No doubt you’re familiar with the 1947 film, Miracle on 34th Street — a classic featuring a young Natalie Wood that challenges you to suspend disbelief and embrace the idea that Santa Claus is real. But you probably didn’t know there’s a musical theater version, penned by Meredith Willson, composer of The Music Man. The show debuted to mixed reviews in 1963 and was originally billed as Here’s Love.
Those who live alone and need some assistance to continue aging in place may get by with a little help from a friend — a cute white and blue robot named Rudy. INF Robotics, based in Fairfax, Virginia, has spent the last six years building Rudy specifically to assist older adults and individuals with disabilities with a range of tasks, and to serve as a sentinel in case of falls.
From Elvis-inspired rock and roll, to Calypso music, to the Charleston dance of the 1920s, there is something for just about everyone in Joseph and the Amazing Technicolor Dreamcoat, now playing at Toby’s Dinner Theatre in Columbia, Md. The classic musical by Andrew Lloyd Webber and lyricist Tim Rice has been entertaining audiences for nearly 50 years. Joseph began as a short cantata the pair wrote for a parochial school when Webber and Rice were in their 20s.
Muck Rack makes it simple to find people, tweets, or articles that mention any name, keyword, company, hashtag etc. We've compiled this guide to help you make the most of your search.
Selecting a term
Start searching tweets, articles from media outlets, articles mentioned in tweets, journalists'
names, titles and bios with some suggested searches:
Companies or Topics (e.g. iPhone, Microsoft)
Phrases (e.g. "cloud computing") — use quotes to keep the terms together
Twitter handles (e.g. @username) — returns those who have mentioned or replied to
Names (e.g. "David Pogue")
Hashtags (e.g. #sxsw, #london2012)
Bio details (e.g. vegan, Olympics, father)
Muck Rack's Advanced Search allows for many boolean operators.
Find results that mention multiple specified terms, use AND or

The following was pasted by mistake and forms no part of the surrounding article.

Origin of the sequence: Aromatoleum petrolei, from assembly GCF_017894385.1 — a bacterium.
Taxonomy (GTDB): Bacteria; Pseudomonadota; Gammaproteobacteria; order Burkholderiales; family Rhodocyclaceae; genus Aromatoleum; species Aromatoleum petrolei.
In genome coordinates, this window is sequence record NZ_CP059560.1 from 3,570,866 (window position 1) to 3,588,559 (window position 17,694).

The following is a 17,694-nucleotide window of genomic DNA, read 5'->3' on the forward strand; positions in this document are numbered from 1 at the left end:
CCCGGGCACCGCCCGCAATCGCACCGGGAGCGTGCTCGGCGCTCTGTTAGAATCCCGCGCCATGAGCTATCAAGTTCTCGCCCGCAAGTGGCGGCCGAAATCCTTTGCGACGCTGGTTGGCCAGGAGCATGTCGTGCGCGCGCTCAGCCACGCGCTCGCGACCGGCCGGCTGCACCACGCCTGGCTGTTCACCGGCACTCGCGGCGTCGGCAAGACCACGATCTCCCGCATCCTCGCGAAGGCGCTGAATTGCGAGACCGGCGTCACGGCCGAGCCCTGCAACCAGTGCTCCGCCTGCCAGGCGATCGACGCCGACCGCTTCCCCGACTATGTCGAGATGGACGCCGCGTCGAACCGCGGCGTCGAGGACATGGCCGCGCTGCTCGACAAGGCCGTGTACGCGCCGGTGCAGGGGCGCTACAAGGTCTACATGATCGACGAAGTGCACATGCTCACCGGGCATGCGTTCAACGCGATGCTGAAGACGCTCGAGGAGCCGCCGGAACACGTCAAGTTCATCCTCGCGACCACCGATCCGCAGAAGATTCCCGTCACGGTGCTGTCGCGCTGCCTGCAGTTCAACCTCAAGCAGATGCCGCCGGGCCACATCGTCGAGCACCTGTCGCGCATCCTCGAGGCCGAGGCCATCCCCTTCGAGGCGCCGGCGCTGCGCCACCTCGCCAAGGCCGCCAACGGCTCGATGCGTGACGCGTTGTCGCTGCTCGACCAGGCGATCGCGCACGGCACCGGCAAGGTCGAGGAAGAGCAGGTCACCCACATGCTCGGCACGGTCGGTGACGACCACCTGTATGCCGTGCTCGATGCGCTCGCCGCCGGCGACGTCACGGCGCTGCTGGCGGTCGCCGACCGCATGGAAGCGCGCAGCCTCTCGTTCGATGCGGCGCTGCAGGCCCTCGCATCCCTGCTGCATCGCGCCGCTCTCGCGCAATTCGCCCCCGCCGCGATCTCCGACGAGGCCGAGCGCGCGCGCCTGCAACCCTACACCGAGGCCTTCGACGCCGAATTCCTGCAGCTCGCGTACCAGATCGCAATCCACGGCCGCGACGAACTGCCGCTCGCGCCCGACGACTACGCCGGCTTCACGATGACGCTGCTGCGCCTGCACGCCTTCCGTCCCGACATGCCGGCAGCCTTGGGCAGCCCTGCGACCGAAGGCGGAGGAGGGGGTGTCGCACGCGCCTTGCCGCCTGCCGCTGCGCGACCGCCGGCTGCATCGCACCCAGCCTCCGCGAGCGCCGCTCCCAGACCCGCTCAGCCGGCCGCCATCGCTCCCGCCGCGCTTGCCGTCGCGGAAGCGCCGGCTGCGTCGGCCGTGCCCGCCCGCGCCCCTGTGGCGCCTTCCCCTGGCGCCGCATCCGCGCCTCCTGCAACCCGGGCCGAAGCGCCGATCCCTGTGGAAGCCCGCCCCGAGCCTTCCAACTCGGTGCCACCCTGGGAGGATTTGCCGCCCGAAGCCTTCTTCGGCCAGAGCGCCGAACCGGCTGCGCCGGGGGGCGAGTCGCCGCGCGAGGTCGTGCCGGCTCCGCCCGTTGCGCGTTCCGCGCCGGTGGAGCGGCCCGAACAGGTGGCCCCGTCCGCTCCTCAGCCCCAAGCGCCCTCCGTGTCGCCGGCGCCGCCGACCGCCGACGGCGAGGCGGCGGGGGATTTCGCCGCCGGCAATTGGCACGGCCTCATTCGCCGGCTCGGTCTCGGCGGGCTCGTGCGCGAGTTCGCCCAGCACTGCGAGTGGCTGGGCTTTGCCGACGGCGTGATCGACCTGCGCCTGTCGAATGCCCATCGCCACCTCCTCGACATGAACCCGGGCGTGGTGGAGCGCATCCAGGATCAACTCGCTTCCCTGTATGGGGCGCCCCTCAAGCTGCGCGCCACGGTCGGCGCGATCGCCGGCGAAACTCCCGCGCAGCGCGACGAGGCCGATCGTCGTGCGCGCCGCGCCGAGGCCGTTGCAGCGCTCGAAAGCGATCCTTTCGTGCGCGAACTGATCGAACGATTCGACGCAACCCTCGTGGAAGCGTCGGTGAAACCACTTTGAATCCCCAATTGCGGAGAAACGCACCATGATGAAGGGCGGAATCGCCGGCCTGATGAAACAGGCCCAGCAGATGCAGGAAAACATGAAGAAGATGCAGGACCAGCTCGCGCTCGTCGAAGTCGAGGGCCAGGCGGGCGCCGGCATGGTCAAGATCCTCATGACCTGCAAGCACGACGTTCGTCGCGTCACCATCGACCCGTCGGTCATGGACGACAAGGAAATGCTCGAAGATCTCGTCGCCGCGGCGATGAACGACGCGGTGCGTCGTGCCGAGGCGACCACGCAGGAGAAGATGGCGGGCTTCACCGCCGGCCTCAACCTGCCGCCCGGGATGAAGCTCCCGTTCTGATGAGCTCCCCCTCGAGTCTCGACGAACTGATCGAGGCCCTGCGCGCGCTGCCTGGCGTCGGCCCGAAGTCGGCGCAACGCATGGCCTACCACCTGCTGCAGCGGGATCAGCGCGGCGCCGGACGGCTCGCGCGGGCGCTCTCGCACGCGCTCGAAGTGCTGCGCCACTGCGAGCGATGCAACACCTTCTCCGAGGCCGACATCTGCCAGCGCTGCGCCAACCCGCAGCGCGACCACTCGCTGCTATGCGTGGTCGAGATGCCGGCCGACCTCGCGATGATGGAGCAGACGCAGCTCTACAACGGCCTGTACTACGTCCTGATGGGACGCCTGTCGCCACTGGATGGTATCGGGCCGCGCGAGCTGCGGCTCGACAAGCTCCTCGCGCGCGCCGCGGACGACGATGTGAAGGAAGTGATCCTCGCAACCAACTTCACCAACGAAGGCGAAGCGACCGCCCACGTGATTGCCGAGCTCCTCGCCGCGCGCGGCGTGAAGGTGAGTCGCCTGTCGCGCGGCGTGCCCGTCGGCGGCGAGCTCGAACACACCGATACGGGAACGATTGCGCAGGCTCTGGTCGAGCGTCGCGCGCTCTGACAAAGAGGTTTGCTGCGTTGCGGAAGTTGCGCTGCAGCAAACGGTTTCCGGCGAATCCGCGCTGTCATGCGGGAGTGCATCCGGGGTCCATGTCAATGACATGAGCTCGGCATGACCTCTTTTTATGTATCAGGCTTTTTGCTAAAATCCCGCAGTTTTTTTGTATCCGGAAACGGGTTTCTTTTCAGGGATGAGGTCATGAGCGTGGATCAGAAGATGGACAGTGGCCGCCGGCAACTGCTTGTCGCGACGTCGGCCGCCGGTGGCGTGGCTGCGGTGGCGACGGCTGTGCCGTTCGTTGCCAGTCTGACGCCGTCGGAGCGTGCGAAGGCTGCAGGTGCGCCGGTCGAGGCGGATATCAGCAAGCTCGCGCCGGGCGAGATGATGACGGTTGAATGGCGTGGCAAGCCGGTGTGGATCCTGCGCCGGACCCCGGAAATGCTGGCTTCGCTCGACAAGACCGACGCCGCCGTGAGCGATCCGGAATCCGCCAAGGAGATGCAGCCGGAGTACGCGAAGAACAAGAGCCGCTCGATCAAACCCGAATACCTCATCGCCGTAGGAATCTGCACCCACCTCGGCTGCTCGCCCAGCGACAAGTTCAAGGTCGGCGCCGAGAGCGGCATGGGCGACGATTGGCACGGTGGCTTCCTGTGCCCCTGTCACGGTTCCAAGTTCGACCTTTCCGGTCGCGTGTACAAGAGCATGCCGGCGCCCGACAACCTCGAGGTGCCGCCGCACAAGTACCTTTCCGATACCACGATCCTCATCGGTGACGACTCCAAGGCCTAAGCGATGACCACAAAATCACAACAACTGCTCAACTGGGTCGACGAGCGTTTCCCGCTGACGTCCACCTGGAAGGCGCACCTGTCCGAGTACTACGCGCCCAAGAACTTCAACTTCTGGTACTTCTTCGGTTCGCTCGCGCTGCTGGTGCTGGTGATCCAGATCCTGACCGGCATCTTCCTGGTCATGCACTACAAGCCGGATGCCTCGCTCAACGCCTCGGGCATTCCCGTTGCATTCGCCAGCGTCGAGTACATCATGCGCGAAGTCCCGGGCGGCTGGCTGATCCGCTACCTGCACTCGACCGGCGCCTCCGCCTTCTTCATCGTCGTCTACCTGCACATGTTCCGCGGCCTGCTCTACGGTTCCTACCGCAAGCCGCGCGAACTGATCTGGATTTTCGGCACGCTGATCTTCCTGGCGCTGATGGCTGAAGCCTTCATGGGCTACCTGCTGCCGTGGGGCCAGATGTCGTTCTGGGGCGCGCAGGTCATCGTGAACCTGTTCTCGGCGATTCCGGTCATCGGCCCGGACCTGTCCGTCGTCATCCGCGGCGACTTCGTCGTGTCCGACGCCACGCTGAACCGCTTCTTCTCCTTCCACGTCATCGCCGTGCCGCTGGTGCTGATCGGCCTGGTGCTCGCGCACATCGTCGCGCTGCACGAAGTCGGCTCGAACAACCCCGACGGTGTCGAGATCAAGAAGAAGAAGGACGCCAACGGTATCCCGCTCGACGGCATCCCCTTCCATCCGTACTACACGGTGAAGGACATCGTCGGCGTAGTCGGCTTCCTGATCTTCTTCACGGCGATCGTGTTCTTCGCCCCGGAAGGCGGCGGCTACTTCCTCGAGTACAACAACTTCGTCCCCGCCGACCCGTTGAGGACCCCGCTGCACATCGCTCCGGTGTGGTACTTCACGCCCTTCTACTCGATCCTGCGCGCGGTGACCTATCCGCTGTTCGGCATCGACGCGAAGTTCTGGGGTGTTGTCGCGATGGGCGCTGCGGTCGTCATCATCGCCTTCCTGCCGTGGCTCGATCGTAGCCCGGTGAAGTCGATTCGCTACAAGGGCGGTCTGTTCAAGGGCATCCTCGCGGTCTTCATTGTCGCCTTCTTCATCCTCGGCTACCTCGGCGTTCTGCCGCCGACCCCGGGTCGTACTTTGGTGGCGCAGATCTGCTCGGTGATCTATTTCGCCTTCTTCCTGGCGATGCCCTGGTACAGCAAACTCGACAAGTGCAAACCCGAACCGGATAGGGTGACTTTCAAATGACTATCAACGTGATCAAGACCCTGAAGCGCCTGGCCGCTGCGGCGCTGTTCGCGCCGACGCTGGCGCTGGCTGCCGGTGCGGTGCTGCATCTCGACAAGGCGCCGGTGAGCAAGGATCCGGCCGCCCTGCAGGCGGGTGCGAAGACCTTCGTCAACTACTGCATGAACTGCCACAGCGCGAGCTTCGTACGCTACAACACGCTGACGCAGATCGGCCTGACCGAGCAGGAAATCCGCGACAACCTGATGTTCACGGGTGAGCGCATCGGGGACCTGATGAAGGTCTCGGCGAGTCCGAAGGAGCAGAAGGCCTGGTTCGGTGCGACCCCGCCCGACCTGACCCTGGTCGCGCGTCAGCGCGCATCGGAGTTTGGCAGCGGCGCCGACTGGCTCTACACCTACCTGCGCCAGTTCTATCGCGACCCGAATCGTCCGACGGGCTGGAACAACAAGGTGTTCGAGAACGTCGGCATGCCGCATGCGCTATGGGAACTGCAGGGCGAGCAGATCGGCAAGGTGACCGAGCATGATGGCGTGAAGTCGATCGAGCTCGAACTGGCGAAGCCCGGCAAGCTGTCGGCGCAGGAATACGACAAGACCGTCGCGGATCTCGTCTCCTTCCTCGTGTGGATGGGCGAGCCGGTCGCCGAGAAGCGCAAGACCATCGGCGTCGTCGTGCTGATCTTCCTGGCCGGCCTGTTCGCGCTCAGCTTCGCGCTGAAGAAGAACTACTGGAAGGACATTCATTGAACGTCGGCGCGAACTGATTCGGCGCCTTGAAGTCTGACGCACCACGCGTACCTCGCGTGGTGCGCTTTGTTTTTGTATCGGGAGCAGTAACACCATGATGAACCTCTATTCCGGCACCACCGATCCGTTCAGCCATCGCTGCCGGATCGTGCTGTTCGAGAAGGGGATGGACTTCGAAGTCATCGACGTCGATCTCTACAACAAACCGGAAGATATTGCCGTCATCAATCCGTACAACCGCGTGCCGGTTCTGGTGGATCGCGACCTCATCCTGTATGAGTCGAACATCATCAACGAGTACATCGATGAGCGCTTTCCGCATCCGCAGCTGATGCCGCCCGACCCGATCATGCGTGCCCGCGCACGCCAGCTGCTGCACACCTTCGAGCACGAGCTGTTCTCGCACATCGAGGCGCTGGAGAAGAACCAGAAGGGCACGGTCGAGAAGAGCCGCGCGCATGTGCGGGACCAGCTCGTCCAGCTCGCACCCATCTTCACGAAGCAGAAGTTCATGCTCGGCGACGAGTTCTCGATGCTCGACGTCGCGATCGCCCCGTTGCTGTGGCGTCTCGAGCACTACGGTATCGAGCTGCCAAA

+. For example, ensure each result contains both Elon Musk and Mark Zuckerberg by
searching Musk AND Zuckerberg or Musk + Zuckerberg.
Use the operators OR or , to broaden your search when you'd like either of
multiple terms to appear in results. (This is the default behavior of our search when no operators
are used). For example, results will contain either cake or cookie by searching cake OR cookie or cake,cookie
Use NOT or - to subtract results from your search. For
example, searching Disney will yield results about the Walt Disney Company as well as Walt Disney
World Resort. To exclude mentions of Disney World, search for Disney -World or Disney
When using one of these operators with a phrase, enclose it in quotation marks. For example, you can
find results about smartphones excluding Apple's iPhone 4S by searching smartphone -"iPhone
Exact case matching or punctuation
If you're searching for a brand name or keyword that relies on specific punctuation marks or capitalization, you can
find results that match your exact query by adding matchcase: before the keyword you're searching for, like matchcase:E*TRADE .
Use parentheses to separate multiple
boolean phrases. For example, to find journalists talking about having fun in Disney World or
Disneyland, search for ("disney world" OR disneyland) AND fun.
An asterisk can be used to search for any variation of a root word truncated by the asterisk. For example, searching for admin* will return results for administrator, administration, administer, administered, etc.
A near operator is an AND operator where you can control the distance between the words. You can vary the distance the near operation uses by adding a forward slash and number (between 0-99) such as strawberries NEAR/10 "whipped cream", which means the strawberries must exist within 10 words of "whipped cream".